miniDV • 11 min • 2002
The seamlessly repetitive existence of factory workers Anouk and Elsa is methodically conveyed in the precise structure and tick-tocking tempo of the grim fable Canned.
Filmed before just two backdrops with its original sound deleted, this stark but evocative film creates a breadth of environmental landscapes through its entirely foleyed soundtrack. The use of stilted over-dubbing and recreated "canned" audio lends the piece an austere, bad-dreamy chill to this tale about the employees at the EuroDirekt plant and their blandly callous supervisors.
Constructed as an aloof if not impolite jolt of a film, the tiny tragedy of the narrative gradually seeps into the viewer's mind, leaving them as haunted and hypnotized as the film's two protagonists. The minimalism of the story investigates how the mundanely minor can corrode that which seemed constant and concrete.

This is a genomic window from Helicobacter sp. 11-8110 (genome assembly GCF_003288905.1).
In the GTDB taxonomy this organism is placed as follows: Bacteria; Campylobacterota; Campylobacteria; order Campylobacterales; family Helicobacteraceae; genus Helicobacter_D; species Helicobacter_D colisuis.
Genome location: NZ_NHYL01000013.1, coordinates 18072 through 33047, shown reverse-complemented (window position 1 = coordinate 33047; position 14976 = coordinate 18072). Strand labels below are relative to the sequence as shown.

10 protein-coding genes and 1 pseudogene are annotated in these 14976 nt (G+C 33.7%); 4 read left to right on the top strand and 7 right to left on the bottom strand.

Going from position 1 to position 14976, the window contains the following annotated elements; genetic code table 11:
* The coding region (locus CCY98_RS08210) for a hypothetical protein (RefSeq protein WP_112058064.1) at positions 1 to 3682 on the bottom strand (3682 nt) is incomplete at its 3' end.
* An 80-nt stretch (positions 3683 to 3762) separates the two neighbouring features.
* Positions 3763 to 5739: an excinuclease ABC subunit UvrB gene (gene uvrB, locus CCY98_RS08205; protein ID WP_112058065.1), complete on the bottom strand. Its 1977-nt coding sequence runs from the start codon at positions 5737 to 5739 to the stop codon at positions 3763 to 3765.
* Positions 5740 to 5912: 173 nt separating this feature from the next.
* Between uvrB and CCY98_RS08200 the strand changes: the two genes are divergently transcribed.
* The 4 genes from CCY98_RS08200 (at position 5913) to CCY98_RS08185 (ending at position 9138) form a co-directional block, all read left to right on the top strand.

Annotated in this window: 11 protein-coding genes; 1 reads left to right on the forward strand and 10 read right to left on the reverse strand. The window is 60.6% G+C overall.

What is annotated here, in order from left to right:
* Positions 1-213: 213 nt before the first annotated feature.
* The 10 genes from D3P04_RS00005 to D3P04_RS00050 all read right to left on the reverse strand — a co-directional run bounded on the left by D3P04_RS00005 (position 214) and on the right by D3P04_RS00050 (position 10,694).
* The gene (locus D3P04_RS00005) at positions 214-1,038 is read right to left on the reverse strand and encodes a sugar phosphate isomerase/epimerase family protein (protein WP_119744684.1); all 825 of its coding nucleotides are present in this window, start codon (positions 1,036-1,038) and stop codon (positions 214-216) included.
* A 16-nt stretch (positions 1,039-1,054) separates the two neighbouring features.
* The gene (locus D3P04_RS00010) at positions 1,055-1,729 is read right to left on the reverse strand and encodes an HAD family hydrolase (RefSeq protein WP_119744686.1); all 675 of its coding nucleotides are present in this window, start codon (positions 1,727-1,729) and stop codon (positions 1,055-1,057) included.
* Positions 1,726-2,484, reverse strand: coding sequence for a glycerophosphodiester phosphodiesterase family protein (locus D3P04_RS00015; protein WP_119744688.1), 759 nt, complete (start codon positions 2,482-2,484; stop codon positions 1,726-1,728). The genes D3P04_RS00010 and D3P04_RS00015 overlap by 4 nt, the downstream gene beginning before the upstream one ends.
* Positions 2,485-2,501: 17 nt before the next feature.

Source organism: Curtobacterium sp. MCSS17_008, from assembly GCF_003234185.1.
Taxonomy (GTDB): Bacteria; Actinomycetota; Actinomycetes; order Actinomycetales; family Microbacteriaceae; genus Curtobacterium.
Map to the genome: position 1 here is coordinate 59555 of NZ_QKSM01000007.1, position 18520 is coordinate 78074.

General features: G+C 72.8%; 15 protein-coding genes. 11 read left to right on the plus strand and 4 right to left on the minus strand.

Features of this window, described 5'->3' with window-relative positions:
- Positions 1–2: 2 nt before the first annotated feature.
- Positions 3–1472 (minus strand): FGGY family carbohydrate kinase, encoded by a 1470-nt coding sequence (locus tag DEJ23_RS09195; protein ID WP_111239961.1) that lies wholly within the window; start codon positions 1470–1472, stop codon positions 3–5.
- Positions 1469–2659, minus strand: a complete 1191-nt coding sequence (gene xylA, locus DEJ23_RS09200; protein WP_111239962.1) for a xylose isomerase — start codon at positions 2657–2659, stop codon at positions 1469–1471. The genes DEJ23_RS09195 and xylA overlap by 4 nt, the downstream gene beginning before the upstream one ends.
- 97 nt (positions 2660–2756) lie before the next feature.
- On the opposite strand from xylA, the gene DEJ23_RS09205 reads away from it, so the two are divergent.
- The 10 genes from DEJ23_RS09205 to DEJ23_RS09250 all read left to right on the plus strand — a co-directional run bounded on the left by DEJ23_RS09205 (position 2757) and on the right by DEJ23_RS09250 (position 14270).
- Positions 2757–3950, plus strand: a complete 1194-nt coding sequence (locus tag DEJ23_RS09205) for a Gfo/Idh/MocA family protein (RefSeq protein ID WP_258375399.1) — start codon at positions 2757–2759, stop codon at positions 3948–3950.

Viewed alone or paired with its ying-yanged sister film Betsy Benson & The Bow Tie Boys (together packaged as Sweet & Sour), Canned illustrates Candy Eye's versatility in cinematic moods and was The Factory's first piece to toy with not only soothing film audiences but bruising them as well.